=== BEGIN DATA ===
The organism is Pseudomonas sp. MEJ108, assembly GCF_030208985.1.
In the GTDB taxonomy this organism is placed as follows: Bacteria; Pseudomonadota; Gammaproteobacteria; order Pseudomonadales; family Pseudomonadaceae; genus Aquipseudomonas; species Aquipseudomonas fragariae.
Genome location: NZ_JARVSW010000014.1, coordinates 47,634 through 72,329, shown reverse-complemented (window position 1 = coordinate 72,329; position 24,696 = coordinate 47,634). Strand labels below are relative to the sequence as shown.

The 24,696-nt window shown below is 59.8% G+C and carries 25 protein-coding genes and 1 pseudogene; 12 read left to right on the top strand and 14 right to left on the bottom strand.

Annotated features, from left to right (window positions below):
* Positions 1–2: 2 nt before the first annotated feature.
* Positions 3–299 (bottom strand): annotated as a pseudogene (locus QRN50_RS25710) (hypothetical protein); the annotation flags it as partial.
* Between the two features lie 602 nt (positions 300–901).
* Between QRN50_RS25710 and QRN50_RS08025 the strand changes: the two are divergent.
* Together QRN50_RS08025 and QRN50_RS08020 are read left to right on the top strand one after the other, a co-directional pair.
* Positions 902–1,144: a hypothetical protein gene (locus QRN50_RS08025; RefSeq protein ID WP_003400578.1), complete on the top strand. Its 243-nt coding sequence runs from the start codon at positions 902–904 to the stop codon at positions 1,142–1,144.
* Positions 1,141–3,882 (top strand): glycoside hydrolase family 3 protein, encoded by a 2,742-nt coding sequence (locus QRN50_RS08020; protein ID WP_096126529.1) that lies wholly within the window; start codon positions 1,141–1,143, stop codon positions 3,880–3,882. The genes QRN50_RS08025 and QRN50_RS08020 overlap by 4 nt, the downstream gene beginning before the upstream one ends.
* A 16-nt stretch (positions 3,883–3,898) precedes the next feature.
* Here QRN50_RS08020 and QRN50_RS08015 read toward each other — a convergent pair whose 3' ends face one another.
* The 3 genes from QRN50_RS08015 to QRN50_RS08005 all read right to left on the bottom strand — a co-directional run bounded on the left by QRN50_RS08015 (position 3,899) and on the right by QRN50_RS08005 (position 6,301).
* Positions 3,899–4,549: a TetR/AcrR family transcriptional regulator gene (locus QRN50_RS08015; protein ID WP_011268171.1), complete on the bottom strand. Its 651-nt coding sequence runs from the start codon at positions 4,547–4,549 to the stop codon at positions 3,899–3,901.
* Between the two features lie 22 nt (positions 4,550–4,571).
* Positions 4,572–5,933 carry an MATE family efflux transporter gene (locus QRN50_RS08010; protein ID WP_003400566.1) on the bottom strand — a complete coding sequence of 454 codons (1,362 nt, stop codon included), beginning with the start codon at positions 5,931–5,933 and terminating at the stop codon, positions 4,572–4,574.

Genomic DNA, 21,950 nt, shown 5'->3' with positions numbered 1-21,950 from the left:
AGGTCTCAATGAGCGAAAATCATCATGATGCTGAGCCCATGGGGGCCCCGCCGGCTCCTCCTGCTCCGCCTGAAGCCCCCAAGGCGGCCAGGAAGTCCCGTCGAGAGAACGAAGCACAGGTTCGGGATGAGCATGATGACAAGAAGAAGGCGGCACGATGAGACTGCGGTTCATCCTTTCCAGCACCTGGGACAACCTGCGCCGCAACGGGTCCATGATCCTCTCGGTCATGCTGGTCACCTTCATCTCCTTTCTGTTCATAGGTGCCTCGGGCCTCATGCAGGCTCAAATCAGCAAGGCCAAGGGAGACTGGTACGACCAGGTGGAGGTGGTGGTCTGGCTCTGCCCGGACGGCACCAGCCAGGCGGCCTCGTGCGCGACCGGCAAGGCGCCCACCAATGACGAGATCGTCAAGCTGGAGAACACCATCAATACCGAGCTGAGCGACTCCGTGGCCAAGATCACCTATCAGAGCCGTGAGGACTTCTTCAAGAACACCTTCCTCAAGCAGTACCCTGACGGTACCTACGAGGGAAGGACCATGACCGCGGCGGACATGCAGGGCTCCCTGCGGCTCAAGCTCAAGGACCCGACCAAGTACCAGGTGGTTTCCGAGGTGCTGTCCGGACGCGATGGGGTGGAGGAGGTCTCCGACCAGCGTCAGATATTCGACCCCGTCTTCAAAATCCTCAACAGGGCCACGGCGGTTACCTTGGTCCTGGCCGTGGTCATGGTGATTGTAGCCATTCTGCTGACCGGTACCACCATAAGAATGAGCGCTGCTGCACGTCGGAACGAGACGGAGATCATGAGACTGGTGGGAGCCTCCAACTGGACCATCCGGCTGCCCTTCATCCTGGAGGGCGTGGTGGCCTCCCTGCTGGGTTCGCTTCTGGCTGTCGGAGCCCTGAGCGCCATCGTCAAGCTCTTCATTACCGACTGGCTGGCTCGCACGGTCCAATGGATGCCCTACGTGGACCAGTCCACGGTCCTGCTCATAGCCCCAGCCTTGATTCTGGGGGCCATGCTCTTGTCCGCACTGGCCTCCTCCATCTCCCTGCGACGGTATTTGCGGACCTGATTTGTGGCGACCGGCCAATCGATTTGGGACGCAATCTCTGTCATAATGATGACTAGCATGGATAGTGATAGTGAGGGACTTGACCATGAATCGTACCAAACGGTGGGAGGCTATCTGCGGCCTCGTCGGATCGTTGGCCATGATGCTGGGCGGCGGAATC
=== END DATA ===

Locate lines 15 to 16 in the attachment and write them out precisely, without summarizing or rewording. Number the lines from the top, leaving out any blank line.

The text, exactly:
* The 3 genes from QRN50_RS08015 to QRN50_RS08005 all read right to left on the bottom strand — a co-directional run bounded on the left by QRN50_RS08015 (position 3,899) and on the right by QRN50_RS08005 (position 6,301).
* Positions 3,899–4,549: a TetR/AcrR family transcriptional regulator gene (locus QRN50_RS08015; protein ID WP_011268171.1), complete on the bottom strand. Its 651-nt coding sequence runs from the start codon at positions 4,547–4,549 to the stop codon at positions 3,899–3,901.